Vi, de druknede

Vi, de druknede It Is An Epic Drama Of Adventure, Courage, Ruthlessness And Passion By One Of Scandinavia S Most Acclaimed StorytellersIn A Motley Crew Of Danish Sailors Sets Sail From The Small Island Town Of Marstal To Fight The Germans Not All Of Them Return And Those Who Do Will Never Be The Same Among Them Is The Daredevil Laurids Madsen, Who Promptly Escapes Again Into The Anonymity Of The High SeasAs Soon As He Is Old Enough, His Son Albert Sets Off In Search Of His Missing Father On A Voyage That Will Take Him To The Furthest Reaches Of The Globe And Into The Clutches Of The Most Nefarious Company Bearing A Mysterious Shrunken Head, And Plagued By Premonitions Of Bloodshed, He Returns To A Town Increasingly Run By Women Among Them A Widow Intent On Liberating All Men From The Tyranny Of The SeaFrom The Barren Rocks Of Newfoundland To The Lush Plantations Of Samoa, From The Roughest Bars In Tasmania, To The Frozen Coasts Of Northern Russia, We, The Drowned Spans Four Generations, Two World Wars And A Hundred Years Carsten Jensen Conjures A Wise, Humorous, Thrilling Story Of Fathers And Sons, Of The Women They Love And Leave Behind, And Of The Sea S Murderous Promise This Is A Novel Destined To Take Its Place Among The Greatest Seafaring Literature

Carsten Jensen was born 1952 He first made his name as a columnist and literary critic for the Copenhagen daily Politiken, and has written novels, essays and travel books.Jensen was awarded the Golden Laurels for I Have Seen the World Begin and the Danske Banks Litteraturpris, Denmark s most prestigious literary award, for We, the Drowned.

[PDF] ✩ Vi, de druknede By Carsten Jensen –
  • Hardback
  • 696 pages
  • Vi, de druknede
  • Carsten Jensen
  • Danish
  • 07 April 2017

10 thoughts on “Vi, de druknede

  1. says:

    What do you say about a book that, after you finished it, you sat staring at a wall for fifteen minutes while tears flowed down your cheeks It s miraculous I don t feel that that s enough, this review isn t enough I loved this book, I cannot do it justice Still, it s a good challenge to force yourself to examine what made you love a book, so here we go This book is the ocean.It s about a fight with God The book covers roughly 200 years of history, and the sea is the only constant character, a godlike being, who is of a God to the sailors upon her than God could ever be No one feels like God condemns them to death, but the depths and ice reach out, and grab the sailors one by one, leaving families in Marstal to grieve over a missing body The sea has power over every aspect of their lives and they are enthralled to it.It s a romance A romance with a frontier, the men that pine for freedom, and the women that pine for their men It s all mystery and fate and destiny, and the depths of the soul that, like the sea, are boundless It s about the darkness of men Our bodies are vessels with an ability to store up so much raw power of hate and love There are always seems to be death and darkness waiting back in Marstal, while the sea provides relief Yet in the end men turn the sea into an even larger, dangerous weapon of death, and then, relief can be found back home, in Marstal The tides turn, they give, and they take, just like the book, just like history.I read this and Lonesome Dove at the same time, and I was struck by author s ability to use their narrative form to mimic their respective frontier In Lonesome Dove the words were sparse, the sentences short, the events highly sequential because that s how cowboys are, do what is in front of you, then move on to the next thing This book was like the ocean, it was heavy and large, there were multiple voices, it was chaotic, and you had to follow a lot of characters at once You flowed from one story to the next, and tried never to forget a moment or a person.Occasionally the story was told from one characters perspective, but often it was written in the very rare first person collective, we I loved this It made the story so involving Who was we It was all of us The story is often hard to read Its dark, and it reaches for your heart, but at times there are moments of such humor, such dark humor, that I burst out laughing Then you really feel like you are joining in the sorrows and joys of everyone else in the town LATER NOTE I was just reflecting on the we , perhaps that We, the Drowned and it is they, the missing from Marstal, those unable to participate any, are telling the story at times The book was also a great history lesson I love maritime history I have shelves of maritime history books in my home library I learned a lot about the pains and tribulations of the sailors, which are often left out of historical texts I learned than I probably cared to about WWII The WWII sections were brilliant, and terrible There is no foreknowledge of ships necessary to understand this book, but even if you know a bit, you ll probably learn something.I m giving this book 5 stars, because I loved it Though it does have its fault particularly the middle section felt heavy and a bit flat, I felt that the author could have tidied it You felt as landlocked as Albert Madsen and it was stifling, which may have been the point, but a reader should never be stifled for than fifty pages I was so relieved to finally enter the life of Knud Erik If you ve reached this place and you are struggling, push through The ending is truly one of the most beautiful I ve ever seen We thought we knew everything about him But that s not how life is When all s said and done, we can never truly know one another.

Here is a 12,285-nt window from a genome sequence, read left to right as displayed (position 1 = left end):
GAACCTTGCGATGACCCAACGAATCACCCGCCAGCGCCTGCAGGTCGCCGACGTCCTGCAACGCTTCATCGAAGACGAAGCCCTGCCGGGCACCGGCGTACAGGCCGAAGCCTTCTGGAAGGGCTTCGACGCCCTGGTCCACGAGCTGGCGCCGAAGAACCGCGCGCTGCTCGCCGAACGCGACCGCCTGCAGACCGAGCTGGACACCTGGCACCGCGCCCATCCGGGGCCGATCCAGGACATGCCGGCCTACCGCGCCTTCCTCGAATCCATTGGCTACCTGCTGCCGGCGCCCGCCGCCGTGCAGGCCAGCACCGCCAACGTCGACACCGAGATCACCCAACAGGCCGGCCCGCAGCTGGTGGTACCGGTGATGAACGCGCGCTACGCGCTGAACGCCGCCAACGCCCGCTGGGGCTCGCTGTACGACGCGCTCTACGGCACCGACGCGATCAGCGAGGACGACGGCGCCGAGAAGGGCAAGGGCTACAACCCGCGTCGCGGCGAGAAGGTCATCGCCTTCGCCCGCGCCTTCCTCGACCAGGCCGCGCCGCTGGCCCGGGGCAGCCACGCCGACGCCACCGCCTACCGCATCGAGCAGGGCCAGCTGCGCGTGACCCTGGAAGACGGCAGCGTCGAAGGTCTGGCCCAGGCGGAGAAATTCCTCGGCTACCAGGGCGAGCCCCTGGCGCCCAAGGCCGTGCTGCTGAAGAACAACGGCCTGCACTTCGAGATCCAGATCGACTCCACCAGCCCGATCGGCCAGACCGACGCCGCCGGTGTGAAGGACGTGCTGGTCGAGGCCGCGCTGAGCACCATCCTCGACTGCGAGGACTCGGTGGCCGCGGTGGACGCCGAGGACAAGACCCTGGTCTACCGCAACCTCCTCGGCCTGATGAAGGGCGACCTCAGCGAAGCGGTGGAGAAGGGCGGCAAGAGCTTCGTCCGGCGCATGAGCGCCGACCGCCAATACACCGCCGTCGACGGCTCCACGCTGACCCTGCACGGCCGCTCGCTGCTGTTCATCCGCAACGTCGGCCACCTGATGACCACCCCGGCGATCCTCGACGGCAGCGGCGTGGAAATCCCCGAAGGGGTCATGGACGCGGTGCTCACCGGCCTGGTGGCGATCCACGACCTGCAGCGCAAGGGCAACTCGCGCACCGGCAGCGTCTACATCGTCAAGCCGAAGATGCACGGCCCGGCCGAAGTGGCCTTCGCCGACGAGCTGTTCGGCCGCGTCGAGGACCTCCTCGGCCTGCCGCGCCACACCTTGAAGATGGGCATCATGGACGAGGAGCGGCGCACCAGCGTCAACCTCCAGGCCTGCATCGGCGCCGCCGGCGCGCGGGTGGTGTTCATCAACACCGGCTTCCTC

2. says: